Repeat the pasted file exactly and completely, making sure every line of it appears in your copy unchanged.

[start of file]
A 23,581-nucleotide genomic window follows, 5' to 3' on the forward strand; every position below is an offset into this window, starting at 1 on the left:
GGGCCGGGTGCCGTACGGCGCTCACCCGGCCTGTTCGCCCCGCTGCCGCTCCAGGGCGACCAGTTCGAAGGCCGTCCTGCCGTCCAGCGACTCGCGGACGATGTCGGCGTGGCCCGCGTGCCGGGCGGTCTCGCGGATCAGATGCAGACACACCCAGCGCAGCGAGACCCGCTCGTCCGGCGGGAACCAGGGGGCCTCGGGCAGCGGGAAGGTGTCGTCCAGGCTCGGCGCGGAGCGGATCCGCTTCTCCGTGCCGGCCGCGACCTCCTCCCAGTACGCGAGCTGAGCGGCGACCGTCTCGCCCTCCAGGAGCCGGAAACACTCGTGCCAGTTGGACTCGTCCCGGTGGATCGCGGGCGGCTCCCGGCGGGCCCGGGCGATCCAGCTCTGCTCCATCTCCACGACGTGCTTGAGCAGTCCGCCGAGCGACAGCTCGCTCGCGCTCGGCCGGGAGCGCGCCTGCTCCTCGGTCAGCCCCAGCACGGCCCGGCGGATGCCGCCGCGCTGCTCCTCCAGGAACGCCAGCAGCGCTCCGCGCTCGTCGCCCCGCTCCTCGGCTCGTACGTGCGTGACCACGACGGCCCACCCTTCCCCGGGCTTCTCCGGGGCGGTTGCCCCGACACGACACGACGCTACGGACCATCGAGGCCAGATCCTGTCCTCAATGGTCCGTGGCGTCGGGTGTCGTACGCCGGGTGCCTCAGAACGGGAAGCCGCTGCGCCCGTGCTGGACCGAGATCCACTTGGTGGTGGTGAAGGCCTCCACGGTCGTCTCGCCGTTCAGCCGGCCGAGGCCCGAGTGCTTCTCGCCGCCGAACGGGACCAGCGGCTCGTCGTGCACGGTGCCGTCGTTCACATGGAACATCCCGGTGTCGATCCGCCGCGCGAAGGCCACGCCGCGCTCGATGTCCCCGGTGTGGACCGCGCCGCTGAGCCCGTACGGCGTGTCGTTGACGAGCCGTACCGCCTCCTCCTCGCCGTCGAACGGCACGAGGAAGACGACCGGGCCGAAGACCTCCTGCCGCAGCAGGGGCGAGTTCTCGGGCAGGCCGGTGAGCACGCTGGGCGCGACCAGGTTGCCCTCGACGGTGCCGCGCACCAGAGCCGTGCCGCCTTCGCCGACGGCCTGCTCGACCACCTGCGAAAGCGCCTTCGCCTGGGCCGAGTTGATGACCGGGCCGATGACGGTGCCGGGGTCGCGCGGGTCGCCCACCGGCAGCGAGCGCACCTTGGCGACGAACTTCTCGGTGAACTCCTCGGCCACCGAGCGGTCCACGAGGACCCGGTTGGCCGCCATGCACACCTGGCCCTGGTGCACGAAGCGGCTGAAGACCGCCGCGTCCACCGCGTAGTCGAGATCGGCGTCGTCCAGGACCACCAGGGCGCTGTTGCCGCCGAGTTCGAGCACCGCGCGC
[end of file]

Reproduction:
A 23,581-nucleotide genomic window follows, 5' to 3' on the forward strand; every position below is an offset into this window, starting at 1 on the left:
GGGCCGGGTGCCGTACGGCGCTCACCCGGCCTGTTCGCCCCGCTGCCGCTCCAGGGCGACCAGTTCGAAGGCCGTCCTGCCGTCCAGCGACTCGCGGACGATGTCGGCGTGGCCCGCGTGCCGGGCGGTCTCGCGGATCAGATGCAGACACACCCAGCGCAGCGAGACCCGCTCGTCCGGCGGGAACCAGGGGGCCTCGGGCAGCGGGAAGGTGTCGTCCAGGCTCGGCGCGGAGCGGATCCGCTTCTCCGTGCCGGCCGCGACCTCCTCCCAGTACGCGAGCTGAGCGGCGACCGTCTCGCCCTCCAGGAGCCGGAAACACTCGTGCCAGTTGGACTCGTCCCGGTGGATCGCGGGCGGCTCCCGGCGGGCCCGGGCGATCCAGCTCTGCTCCATCTCCACGACGTGCTTGAGCAGTCCGCCGAGCGACAGCTCGCTCGCGCTCGGCCGGGAGCGCGCCTGCTCCTCGGTCAGCCCCAGCACGGCCCGGCGGATGCCGCCGCGCTGCTCCTCCAGGAACGCCAGCAGCGCTCCGCGCTCGTCGCCCCGCTCCTCGGCTCGTACGTGCGTGACCACGACGGCCCACCCTTCCCCGGGCTTCTCCGGGGCGGTTGCCCCGACACGACACGACGCTACGGACCATCGAGGCCAGATCCTGTCCTCAATGGTCCGTGGCGTCGGGTGTCGTACGCCGGGTGCCTCAGAACGGGAAGCCGCTGCGCCCGTGCTGGACCGAGATCCACTTGGTGGTGGTGAAGGCCTCCACGGTCGTCTCGCCGTTCAGCCGGCCGAGGCCCGAGTGCTTCTCGCCGCCGAACGGGACCAGCGGCTCGTCGTGCACGGTGCCGTCGTTCACATGGAACATCCCGGTGTCGATCCGCCGCGCGAAGGCCACGCCGCGCTCGATGTCCCCGGTGTGGACCGCGCCGCTGAGCCCGTACGGCGTGTCGTTGACGAGCCGTACCGCCTCCTCCTCGCCGTCGAACGGCACGAGGAAGACGACCGGGCCGAAGACCTCCTGCCGCAGCAGGGGCGAGTTCTCGGGCAGGCCGGTGAGCACGCTGGGCGCGACCAGGTTGCCCTCGACGGTGCCGCGCACCAGAGCCGTGCCGCCTTCGCCGACGGCCTGCTCGACCACCTGCGAAAGCGCCTTCGCCTGGGCCGAGTTGATGACCGGGCCGATGACGGTGCCGGGGTCGCGCGGGTCGCCCACCGGCAGCGAGCGCACCTTGGCGACGAACTTCTCGGTGAACTCCTCGGCCACCGAGCGGTCCACGAGGACCCGGTTGGCCGCCATGCACACCTGGCCCTGGTGCACGAAGCGGCTGAAGACCGCCGCGTCCACCGCGTAGTCGAGATCGGCGTCGTCCAGGACCACCAGGGCGCTGTTGCCGCCGAGTTCGAGCACCGCGCGC